However, despite 40% of consumers saying price was their top consideration, the Which!!! survey bods said that “although great prices might tempt customers through the doors, our research and analysis found that, once inside, the range and quality of products are the most important things in determining whether shoppers have a good experience – and whether they give it a high customer score.”
In line with these findings, independent shops were this year’s dark horses, with three different types making the top 10, on account of their customer service
Headland added: “With independent stores on the up in our annual survey, it shows a big name isn’t everything as consumers look for quality in both products and service.”
By contrast, the bottom places were packed full of bignames, and at the other end, phone shop EE came bottom, earning the joint accolade of worst phone shop and worst electrical retailer. WHSmith crawled off the bottom spot this year, but customers still find it ‘cluttered’. And Tesco’s woes continue with a poor 90th place (out of 100) showing in the survey.
94. Sports Direct
So what do you think? Are the results about right, or have Which!!! got it totally wrong?
Southern Rail are a PR disaster at the moment. A director at the train company admitted that their trains being on time were ‘few and far between’, while one fella hates them so deeply, that they got a tattoo announcing as such, with some rather colourful language to boot.
And now, they’re only making themselves look worse as they’ve fined a bunch of customers who were forced to stand-up because the train was too crowded.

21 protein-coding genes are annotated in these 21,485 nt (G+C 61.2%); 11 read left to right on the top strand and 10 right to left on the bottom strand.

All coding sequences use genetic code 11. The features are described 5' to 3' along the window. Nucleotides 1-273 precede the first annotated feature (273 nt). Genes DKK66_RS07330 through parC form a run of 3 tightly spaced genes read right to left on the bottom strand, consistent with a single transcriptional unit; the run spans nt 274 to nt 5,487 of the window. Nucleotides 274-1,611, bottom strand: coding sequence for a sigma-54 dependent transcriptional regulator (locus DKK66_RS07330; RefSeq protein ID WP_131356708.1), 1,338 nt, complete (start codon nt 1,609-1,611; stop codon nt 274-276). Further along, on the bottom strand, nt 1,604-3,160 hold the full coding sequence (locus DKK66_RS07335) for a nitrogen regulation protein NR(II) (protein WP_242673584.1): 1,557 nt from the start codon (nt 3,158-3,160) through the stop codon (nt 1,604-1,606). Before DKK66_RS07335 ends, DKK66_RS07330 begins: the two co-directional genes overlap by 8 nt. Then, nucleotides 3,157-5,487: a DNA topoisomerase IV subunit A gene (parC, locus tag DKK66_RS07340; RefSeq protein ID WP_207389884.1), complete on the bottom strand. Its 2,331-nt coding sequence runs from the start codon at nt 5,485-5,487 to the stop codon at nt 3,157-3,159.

Commuters heading to London found themselves on a train that was so packed that they had to stand-up in the first class section, because their wasn’t room anywhere else. Did anyone make provisions or stop this from happening? Of course not. Southern Rail ticket inspectors were too busy doling out fines because customers didn’t have the right ticket.
Add all this to being one of the least punctual train companies in the country, coupled with some of the highest fares, and you’ll see why people think they’re a laughing stock.
Peter Boyland wrote to his MPs - Crispin Blunt and Sam Gyimah – to complain about all this, saying: ”The train was so packed in fact that the ‘revenue officers’ were unable to pass through to me to check my ticket, despite my clear proximity to them. This is a fine example of the attitude of Southern, who only seem concerned about protecting their revenue, and less about providing an acceptable level of service.”
A Southern Rail spokesperson said that these fines are just dandy, and with a straight-face, said that passengers would have been fined either £20 or twice the price of a single fare – they choose the fine by going for whichever of the two amounts is greater.
“In this instance, passengers who were issued with penalty fares were sitting in first class accommodation whilst holding standard class tickets. First class accommodation is not declassified automatically if the train is busy, but Conductors can use their discretion to declassify if it is deemed necessary,” the spokesperson told The Independent.
Refund and Compensation
If you think you’re entitled to a refund or some compensation, have a look at our guide to getting your money back. While the train wasn’t late enough to get reimbursed, the fact remains that Southern didn’t provide an adequate service and it is worth trying to dispute the fines and asking for the price of your ticket back.
Let us know how you get on.
Soon enough, when you’re shopping for a new pair of shoes or wanting to buy some movies, when you search in Google, you might have the option to buy it directly through them, rather than messing about pressing buttons to get to Amazon or eBay and wasting your valuable minutes on this planet.